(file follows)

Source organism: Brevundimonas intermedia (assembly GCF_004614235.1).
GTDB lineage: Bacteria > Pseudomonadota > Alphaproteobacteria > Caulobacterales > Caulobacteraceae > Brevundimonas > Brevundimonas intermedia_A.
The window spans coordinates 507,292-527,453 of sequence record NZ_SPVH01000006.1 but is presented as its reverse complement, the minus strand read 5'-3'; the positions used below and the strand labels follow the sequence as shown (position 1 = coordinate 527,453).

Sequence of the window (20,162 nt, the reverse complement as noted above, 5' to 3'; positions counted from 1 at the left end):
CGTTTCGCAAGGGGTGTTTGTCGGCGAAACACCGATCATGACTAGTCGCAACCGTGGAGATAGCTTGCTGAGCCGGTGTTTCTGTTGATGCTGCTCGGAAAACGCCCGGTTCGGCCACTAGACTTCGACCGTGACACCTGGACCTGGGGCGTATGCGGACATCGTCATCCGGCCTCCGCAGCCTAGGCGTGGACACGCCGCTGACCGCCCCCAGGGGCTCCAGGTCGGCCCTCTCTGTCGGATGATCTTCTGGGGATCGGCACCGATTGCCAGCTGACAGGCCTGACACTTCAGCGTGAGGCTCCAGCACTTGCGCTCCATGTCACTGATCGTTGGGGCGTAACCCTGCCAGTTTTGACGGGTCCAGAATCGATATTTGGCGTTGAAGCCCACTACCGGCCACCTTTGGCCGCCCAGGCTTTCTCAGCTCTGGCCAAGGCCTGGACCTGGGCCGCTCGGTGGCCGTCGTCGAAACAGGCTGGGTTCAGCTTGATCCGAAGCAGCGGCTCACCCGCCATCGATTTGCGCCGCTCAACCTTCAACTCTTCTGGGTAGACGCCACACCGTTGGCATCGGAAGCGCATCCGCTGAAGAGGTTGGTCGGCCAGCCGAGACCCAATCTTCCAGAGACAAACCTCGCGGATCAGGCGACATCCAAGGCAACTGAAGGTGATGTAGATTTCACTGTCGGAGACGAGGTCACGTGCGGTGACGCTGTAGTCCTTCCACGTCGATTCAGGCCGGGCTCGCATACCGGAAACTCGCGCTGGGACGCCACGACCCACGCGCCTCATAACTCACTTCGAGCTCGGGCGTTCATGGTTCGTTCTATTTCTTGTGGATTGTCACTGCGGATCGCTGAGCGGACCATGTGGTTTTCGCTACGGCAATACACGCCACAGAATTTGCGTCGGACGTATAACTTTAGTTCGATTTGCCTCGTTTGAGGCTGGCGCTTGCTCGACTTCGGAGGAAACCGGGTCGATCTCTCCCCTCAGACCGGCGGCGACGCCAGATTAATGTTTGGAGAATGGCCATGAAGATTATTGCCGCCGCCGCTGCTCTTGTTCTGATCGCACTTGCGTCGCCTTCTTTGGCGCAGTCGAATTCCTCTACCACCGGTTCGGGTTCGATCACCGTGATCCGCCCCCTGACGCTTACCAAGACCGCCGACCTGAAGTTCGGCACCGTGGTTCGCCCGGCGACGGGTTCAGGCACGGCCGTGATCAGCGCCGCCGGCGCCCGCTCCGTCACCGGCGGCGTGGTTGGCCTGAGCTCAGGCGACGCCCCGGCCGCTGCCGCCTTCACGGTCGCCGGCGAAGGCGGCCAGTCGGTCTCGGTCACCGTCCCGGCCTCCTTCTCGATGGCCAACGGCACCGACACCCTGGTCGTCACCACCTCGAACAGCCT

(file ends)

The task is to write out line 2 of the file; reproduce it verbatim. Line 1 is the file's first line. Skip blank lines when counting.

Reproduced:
GTDB lineage: Bacteria > Pseudomonadota > Alphaproteobacteria > Caulobacterales > Caulobacteraceae > Brevundimonas > Brevundimonas intermedia_A.